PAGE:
“Before vacancy decontrol modified rent control in California, 42 percent of tenants in rent-controlled units in Berkeley were 55 or older. But since 1999, because of California’s Costa-Hawkins Rental Housing Act, landlords can charge market rates each time new tenants move into a rent-controlled unit. (Apartments built after 1980 are not under rent control.) Today, just 6 percent of people in regulated units are 55 or older, Harr said, adding that the situation is getting worse due to skyrocketing rents.”
Actually, what I said was rent controlled units with people who moved in before 1999 – before vacancy decontrol – CURRENTLY have 42% over 65 but only 6% of post-1999 tenancies have seniors. I also pointed out that senior housing is identified as a growing need throughout Berkeley’s Draft Housing Element, but there are few programs in the plan to actually address that need.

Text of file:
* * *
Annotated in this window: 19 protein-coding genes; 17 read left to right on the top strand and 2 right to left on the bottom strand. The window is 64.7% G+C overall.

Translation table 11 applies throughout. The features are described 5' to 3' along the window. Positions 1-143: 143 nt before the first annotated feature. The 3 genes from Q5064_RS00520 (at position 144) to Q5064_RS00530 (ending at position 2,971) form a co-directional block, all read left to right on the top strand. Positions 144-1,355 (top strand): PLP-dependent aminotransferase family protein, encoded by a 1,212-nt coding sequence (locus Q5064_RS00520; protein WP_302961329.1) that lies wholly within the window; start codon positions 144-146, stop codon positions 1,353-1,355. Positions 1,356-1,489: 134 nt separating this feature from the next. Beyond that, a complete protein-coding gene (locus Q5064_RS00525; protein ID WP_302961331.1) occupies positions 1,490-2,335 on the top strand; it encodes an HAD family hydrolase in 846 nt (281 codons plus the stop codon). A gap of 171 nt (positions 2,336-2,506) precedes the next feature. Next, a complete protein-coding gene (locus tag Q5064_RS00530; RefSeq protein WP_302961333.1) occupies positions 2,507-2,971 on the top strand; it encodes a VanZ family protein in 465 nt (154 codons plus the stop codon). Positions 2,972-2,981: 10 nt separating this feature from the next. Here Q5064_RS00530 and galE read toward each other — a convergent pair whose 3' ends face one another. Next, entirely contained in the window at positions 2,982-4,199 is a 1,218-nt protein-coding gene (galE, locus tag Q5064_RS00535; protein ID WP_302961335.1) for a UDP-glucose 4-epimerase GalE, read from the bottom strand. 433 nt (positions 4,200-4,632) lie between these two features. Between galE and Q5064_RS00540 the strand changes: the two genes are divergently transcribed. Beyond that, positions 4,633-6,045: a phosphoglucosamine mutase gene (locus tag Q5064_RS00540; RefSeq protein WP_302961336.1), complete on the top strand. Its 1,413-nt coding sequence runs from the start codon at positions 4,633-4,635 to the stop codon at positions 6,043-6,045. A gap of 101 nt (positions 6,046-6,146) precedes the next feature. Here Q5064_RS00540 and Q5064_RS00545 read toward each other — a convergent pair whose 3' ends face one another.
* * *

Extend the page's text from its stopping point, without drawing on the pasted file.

With me on the Gray Panthers panel was former Rent Board Commissioner Eleanor Walden, who spoke of senior and disabled residents feeling harassed by management at Redwood Gardens. That’s a 169-unit, HUD-subsidized senior housing complex on the Clark-Kerr part of campus, at the top of Derby. It’s a problem BTU has been getting a lot of mail about: affordable housing now managed by for-profit corporations, and Boards at “cooperative” senior housing that are not responsive to residents. We’ve heard from seniors in two places just this month!
Coverage of the Gray Panthers Meeting
Problems at Redwood Gardens
Berkeley’s Draft Housing Element Goes to City Council in April or May